Apr 6, 2024 - Technology

IBM's quantum computer heads to college

The IBM Quantum System One inside RPI's Voorhees Computing Center. Photo courtesy IBM

The IBM Quantum System One inside RPI's Voorhees Computing Center. Photo courtesy of IBM

A former chapel at Troy, New York's Rensselaer Polytechnic Institute (RPI) is now home to the world's first IBM quantum computer on a college campus.

Why it matters: It's an opportunity to start training a new generation of quantum-focused students, researchers and workers, IBM and RPI reps told Axios at Friday's unveiling event.

Driving the news: The computer, an IBM Quantum System One, will be available to RPI researchers, students and outside partners.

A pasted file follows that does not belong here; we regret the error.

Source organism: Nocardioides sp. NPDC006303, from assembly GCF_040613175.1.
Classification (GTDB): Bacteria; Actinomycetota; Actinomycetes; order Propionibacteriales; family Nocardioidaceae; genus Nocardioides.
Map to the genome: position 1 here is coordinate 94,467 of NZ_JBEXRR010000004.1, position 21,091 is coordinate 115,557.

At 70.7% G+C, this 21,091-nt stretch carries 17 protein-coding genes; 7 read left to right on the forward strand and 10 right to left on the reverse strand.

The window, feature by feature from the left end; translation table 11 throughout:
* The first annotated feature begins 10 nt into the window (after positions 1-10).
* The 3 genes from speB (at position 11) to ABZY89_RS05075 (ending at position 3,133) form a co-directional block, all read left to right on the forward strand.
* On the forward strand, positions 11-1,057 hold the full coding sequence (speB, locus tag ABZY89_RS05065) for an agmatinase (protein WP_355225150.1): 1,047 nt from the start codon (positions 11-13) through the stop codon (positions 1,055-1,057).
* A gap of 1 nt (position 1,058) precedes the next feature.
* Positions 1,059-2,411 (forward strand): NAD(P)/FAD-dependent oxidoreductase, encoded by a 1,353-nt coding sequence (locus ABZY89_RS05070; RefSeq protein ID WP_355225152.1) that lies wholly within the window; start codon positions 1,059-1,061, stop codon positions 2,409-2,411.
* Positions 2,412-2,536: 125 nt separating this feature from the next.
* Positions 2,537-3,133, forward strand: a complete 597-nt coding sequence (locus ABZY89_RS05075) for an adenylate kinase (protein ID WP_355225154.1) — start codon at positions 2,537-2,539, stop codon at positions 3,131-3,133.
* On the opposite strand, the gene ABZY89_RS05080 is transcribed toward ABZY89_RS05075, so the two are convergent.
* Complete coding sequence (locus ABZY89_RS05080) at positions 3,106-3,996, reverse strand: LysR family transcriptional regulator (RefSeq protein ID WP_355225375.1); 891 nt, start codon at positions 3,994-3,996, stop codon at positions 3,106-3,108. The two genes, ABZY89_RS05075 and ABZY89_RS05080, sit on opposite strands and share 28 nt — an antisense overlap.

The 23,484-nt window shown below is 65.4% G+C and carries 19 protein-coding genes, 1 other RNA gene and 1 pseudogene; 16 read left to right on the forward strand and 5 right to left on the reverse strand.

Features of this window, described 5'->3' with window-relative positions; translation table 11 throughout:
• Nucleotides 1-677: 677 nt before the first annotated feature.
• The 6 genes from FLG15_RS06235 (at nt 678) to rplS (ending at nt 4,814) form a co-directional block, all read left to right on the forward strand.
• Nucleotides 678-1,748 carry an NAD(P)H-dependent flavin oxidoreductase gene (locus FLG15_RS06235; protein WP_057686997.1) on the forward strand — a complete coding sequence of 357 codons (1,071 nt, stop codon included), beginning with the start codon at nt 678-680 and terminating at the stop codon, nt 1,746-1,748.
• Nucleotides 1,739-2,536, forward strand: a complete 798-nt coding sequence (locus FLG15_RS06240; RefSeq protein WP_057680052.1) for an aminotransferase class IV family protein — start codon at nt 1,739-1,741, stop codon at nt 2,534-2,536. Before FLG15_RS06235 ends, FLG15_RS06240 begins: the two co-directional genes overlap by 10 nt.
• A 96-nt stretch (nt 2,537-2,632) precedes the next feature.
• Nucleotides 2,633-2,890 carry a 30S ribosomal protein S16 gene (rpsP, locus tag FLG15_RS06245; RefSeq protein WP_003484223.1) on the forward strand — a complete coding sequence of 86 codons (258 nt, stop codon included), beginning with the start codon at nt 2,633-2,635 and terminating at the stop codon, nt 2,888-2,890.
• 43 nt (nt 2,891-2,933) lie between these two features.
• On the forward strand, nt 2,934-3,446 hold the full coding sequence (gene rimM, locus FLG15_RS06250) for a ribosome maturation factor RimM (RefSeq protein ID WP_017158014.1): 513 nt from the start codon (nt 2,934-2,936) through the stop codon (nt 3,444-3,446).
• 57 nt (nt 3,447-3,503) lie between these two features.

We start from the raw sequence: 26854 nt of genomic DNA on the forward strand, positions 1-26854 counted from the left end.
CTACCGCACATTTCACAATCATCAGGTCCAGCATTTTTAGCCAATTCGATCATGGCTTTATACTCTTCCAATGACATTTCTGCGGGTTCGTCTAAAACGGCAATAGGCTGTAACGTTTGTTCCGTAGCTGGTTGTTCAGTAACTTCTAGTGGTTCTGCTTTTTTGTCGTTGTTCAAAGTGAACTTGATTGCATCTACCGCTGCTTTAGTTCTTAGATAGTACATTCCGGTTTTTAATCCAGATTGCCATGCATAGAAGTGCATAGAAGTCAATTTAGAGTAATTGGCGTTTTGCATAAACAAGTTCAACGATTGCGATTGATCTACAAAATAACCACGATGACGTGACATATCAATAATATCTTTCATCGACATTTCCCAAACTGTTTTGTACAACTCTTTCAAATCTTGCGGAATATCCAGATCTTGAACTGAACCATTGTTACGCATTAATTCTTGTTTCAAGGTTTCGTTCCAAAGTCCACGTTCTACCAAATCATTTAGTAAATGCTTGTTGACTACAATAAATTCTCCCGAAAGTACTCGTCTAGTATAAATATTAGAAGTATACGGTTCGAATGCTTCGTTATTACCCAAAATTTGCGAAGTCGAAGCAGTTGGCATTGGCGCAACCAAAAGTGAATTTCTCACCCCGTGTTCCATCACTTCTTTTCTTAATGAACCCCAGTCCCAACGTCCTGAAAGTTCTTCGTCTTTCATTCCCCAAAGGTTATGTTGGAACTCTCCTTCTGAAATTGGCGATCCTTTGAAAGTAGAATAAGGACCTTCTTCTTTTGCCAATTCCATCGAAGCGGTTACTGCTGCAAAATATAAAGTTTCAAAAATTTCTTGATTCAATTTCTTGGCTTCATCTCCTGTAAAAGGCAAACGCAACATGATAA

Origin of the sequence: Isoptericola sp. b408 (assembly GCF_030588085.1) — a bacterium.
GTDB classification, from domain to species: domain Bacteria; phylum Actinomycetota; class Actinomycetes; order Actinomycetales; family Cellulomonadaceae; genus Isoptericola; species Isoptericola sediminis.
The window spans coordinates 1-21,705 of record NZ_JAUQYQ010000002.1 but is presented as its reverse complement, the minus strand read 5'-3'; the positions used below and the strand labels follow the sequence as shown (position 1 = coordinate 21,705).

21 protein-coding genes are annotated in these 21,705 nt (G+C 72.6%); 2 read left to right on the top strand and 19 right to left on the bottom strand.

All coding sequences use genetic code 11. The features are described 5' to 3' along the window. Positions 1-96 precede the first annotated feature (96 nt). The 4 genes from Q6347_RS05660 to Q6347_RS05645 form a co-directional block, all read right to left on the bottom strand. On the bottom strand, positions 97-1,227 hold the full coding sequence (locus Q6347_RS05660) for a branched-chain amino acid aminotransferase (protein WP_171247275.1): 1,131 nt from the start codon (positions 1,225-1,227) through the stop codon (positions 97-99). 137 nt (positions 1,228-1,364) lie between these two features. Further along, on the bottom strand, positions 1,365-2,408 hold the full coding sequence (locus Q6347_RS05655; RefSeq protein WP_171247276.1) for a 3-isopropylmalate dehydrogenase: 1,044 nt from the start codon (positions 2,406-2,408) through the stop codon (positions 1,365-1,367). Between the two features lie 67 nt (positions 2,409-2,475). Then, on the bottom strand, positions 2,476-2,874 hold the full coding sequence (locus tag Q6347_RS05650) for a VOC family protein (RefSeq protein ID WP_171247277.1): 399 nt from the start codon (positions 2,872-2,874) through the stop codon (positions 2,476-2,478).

What they're saying: Installing quantum computers on college campuses could lead to an explosion of innovation and economic opportunity echoing the birth of the early internet around university supercomputer hubs, IBM CEO Arvind Krishna told Axios at the event.

  • "Workforce development sounds kind of bureaucratic almost. But it really means the people who deeply understand what these machines are capable of ... imagine what they can do," Krishna said.

Between the lines: The system could help RPI attract researchers and students, while IBM is eager for researchers to find applications for its quantum hardware.

Reality check: It's early days for quantum computing, which has not yet achieved the holy grail of "quantum advantage" — the point at which a quantum computer can outperform classical computers.

What's next: Expect Big Blue's quantum computers to show up on more college campuses nationwide, Krishna said, powering the next generation of computer science research.

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